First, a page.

- Security TWENTY
- Women in Security
Most, 62 per cent of people would not be deterred from taking a job from a company that actively uses user activity monitoring, according to a survey by a security and fraud analytics provider. The company says this goes against the common view that employee monitoring is a deterrent and must be performed surreptitiously, to not bother employees. The survey by Gurucul was done at the three-day Infosecurity Europe 2019 exhibition, pictured, for cyber and information security at London Olympia in June.
Los Angeles-based Gurucul says workplace monitoring has often been viewed as a spying tactic, taken up by paranoid or nosey employers, to keep an eye on staff behaviour at work. However, monitoring employee behaviour at work is less about snooping on people’s internet browsing history and more about detecting potential threats to an organisation, the firm says.
Insider threats can be the biggest security problem for companies, tending to cause the most damage and being the hardest to detect, compared with attacks from the outside. Behavioural analytics can be used to detect anomalous activity in employee behaviour which may indicate a potential threat for an organisation, the firm suggests. By deploying user and entity behaviour analytics, companies can better protect themselves from cyber-attacks, it’s claimed.
Saryu Nayyar, CEO of Gurucul says: “The insider threat is a serious problem for organisations simply because it comes from within the business. Insiders know where sensitive company data is, who has access to it and, therefore, know exactly where to strike if they decide to take action. The fact that so many are not put off by the prospect of being monitored is great news. Activity monitoring is a vital tool to combat potential internal threats that many organisations should be implementing within their cyber security arsenals.”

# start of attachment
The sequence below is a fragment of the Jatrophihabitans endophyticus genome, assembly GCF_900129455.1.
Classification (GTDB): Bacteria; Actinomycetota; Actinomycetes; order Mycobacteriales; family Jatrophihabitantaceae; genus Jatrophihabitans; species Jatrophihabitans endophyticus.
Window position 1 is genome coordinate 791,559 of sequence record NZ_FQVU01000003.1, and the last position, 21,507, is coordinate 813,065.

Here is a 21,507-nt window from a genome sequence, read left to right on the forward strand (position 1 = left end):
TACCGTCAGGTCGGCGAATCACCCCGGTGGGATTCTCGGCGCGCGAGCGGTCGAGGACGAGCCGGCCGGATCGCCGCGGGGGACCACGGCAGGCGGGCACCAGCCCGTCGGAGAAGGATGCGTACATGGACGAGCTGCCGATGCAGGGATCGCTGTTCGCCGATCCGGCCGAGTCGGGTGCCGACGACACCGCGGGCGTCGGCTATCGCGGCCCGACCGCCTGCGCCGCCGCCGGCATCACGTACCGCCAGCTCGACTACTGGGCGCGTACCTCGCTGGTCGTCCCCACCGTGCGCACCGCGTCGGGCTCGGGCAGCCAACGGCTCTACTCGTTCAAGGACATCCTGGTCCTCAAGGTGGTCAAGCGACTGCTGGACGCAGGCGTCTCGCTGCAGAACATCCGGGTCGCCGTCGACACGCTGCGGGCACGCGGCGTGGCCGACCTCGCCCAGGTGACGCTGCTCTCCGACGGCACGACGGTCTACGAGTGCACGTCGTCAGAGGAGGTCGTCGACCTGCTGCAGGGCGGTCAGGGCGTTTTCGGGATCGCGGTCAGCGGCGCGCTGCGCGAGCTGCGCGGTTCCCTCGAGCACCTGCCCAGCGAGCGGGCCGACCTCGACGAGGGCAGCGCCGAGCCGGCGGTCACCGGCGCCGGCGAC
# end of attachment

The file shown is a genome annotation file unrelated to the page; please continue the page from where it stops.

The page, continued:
Also, the firm adds, behavioural analytics can be used to detect when employees may be suffering from symptoms of burnout. Nayyar says: “By employing behavioural analytics, companies are able to detect when employees’ behaviours breach individual ‘norms’ and can identify when people might be acting in a way that suggests they’re over-worked.”
The company points to a recent announcement from World Health Organisation (WHO) that ‘workplace burnout’ has been included in its International Classification of Diseases, marking an important step for employee welfare.